Certain statements in the Book of Mormon can be interpreted to be references to the United States, but most of them are so nonspecific that they could refer to other nations as well. For example, the prophecy of the “mighty nation” that would scatter Lehi’s descendants (1 Nephi 22:7–8) cannot refer to the United States because that scattering was prophesied to take place before the coming forth of the Book of Mormon, and the expulsion of the American Indian tribes from the Eastern United States didn’t take place until after the Book of Mormon had already been published. (I wrote about this here.) Likewise, President Ezra Taft Benson and Elder Mark E. Peterson both declared that the “choice land” prophecy in Ether 2:9–12 refers to the entire Western Hemisphere, not just the United States.
May the Lord bless you in sharing the love of Christ, as I will try and do a better job of doing so as well.
Thank you! I also hope the Lord blesses you in your righteous endeavors. I also pray that he will hinder me, you, and anyone else who tries to lead people away from the truth of the restored gospel and the teachings and authority of living prophets.

—Peter Pan 


  1. I don't believe we will ever agree on the Fantasy Map idea so lets move on after a short comment. The way the map is, you should have simply shown any shape and just listed the order of the cities from bottom (Where Lehi landed) to the top where (hill Cumorah is located). In other words your fantasy map could be called instead, an "accurate list of Book of Mormon cities from landing place to extinction place."

    We know the purpose of the scriptures is to teach truth. I will never believe David, Emma, and Martin over the the two first hand witnesses, Joseph and Oliver, nor over the scriptures. The scriptures say what instruments came with the plates, and that they were used to translate. No need to add conjecture.

    I really don't have a problem with your opinions as you are free to have them.

    The Book of Mormon speaks to a specific land, not Greenland, not, Guatemala and not Peru. I Nephi 13 is obviously speaking of the United States. The Church approved header to Chapter 13 says, "Nephi sees in vision the church of the devil set up among the Gentiles, the discovery and colonizing of America, the loss of many plain and precious parts of the Bible, the resultant state of gentile apostasy, the restoration of the gospel, the coming forth of latter-day scripture, and the building up of Zion."

    This statement above and common sense says, I will stick with my quote of, "I know The United States is the promised land foretold in the Book of Mormon, as the Lord chose it. He did not choose it because those who live here are better people, or because it is a more beautiful place than other parts of the world, but He chose it to be the place of the Restoration of the Gospel in the Latter-days. Why? Because He chose it!" It's what I believe.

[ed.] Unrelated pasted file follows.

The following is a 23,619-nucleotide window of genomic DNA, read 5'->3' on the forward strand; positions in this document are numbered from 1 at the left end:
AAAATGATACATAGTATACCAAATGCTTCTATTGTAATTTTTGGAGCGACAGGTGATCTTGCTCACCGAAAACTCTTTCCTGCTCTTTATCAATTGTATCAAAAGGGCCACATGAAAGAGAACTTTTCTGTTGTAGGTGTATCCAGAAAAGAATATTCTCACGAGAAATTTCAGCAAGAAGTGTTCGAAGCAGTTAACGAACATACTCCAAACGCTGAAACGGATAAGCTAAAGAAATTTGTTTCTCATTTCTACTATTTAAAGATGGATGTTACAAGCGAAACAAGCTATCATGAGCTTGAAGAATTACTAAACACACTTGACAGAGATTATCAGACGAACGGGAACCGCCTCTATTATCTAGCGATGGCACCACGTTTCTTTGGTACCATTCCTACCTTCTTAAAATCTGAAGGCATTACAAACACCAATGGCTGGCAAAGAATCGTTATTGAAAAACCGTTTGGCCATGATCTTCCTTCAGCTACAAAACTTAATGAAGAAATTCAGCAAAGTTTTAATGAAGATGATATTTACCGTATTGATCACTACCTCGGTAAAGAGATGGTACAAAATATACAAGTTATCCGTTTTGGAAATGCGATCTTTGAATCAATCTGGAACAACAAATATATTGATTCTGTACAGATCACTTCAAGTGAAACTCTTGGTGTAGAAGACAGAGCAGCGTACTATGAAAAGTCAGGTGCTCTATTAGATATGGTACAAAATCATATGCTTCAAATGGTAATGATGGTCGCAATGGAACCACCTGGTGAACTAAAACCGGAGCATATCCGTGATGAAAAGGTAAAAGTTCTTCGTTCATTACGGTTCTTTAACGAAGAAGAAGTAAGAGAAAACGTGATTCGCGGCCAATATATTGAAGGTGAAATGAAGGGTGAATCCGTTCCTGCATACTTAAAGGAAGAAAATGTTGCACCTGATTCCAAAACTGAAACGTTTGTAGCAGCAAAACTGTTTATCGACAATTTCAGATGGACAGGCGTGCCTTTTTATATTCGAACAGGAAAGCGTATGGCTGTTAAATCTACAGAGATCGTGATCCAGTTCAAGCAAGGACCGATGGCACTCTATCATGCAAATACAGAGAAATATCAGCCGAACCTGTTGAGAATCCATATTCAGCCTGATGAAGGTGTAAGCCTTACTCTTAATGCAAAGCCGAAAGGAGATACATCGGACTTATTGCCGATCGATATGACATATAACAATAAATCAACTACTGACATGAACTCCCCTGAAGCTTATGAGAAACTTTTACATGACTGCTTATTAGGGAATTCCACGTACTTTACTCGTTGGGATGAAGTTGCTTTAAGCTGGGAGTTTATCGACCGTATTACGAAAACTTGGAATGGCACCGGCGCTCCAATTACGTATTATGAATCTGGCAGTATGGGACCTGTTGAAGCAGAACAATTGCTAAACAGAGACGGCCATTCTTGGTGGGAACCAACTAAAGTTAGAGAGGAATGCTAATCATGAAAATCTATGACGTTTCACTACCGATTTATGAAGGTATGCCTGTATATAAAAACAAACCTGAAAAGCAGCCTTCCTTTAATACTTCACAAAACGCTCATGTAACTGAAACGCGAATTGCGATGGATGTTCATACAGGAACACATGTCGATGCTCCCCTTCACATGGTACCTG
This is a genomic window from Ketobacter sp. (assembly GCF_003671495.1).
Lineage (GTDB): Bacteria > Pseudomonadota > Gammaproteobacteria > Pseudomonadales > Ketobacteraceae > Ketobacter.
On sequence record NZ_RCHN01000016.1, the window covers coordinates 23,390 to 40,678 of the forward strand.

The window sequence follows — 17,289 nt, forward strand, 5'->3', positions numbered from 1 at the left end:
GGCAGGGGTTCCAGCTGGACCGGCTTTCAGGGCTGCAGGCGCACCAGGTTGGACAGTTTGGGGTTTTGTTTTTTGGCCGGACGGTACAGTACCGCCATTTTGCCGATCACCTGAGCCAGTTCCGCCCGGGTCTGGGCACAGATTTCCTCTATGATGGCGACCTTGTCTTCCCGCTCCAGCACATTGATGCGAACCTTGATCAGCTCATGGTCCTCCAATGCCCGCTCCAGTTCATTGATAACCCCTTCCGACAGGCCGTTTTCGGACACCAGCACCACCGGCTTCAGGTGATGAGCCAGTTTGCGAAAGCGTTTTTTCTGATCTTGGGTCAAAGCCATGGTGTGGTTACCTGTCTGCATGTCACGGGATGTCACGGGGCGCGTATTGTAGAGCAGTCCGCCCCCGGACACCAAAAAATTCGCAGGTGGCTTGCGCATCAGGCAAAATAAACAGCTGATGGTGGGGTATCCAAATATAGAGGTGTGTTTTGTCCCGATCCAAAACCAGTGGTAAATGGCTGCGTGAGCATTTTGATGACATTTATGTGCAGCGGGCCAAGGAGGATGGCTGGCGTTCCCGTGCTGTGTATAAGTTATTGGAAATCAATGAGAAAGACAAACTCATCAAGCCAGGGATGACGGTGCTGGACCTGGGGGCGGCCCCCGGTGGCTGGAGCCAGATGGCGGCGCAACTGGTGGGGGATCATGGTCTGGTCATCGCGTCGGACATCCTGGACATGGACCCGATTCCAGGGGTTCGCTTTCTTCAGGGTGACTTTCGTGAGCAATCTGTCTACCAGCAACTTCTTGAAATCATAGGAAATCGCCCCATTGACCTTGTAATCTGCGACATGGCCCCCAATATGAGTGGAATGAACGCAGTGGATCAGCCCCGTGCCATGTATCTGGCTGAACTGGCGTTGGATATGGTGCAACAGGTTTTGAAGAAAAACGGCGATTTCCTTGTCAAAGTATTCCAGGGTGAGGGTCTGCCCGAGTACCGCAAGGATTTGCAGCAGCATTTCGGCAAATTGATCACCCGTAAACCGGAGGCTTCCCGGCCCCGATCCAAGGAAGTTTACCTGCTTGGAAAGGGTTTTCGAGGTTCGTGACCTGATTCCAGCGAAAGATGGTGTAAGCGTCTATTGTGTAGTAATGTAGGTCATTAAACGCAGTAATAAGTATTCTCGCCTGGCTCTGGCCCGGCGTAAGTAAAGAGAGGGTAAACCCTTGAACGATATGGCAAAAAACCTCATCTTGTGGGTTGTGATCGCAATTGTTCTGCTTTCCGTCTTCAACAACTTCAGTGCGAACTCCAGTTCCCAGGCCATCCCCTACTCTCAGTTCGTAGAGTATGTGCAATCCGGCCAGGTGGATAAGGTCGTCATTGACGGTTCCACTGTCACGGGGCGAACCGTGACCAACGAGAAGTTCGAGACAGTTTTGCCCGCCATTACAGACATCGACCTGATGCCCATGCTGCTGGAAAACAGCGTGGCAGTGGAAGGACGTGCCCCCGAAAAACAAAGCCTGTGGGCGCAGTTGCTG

No need to respond as we have agreed to disagree. May the Lord bless you.

    1. Rian: Even though you wrote that there is no need for me to respond to your last comment, I decided to anyway.

  2. Peter, your experiences with Rian Nelson and Jonathan Neville closely parallel my own...unfortunately. I think my old English grandmother may have had them in mind when she said: "There's none as deaf as them's that don't want to hear."

  3. You know it's entirely possible that the sith was used as a demonstration to others to show 'something' when he wasn't allowed at all to show the interpreters, breastplate, or plates. It could have even been his hat to hide the interpreters & plates for the initial translators. Even if it was used, it'd have been for the translation of the 116 pages that were lost. The current version we have today would have been by the interpreters, breastplate, and plates with joseph and oliver. Their testimony is true, no doubting that. This understanding also adds validity to the other testators. They are all right, but need to be understood in the context it was given. Mysticism, witchcraft, weird arts; none of those things belong to the Lord. Where the geography of the BOM happen is not dictated by understanding of how it was translated. Only that the BOM is internally consistently significant in the retelling of events as they transpired geographically. Anyone claiming to know or speak for those who they are not, and then on top of it to make money from it needs to reevaluate their motives and methods and see to whom it is they serve. We are building up Zion in the Lords way and in his methods. It will not come in any other way.

    1. There are substantial and substantive problems with Jonathan Neville’s “demonstration hypothesis.” When examined in the light of all the historical evidence, it simply falls apart; it’s not possible that Joseph Smith could have done such a thing.

      I recommend that you read Spencer Kraus’s explanation of why it doesn’t work:

    2. Thanks for the link. It has a lot of information that helps to explain all the various criss-crossing of documentation that has to comply with each other in order for a particular viewpoint to hold. I'm not familiar with Neville's work, and it seems very important that we don't pick and choose what we'd like to view or we make the same mistakes as almost all those that fall away. :-)

  4. Rian, if you can show me where in the Book of Mormon it declares unequivocally and unambiguously (i.e., with no possibility of any other interpretation or conclusion) that the land promised to Lehi is limited to the future United States of America (and not los Estados Unidos de México), I will consider your other claims as well. Until then, I will continue to hold that the Heartlander movement is Mormonism's fringe, jingoist, flat-earth equivalent -- in other words, fundamentalist nationalists.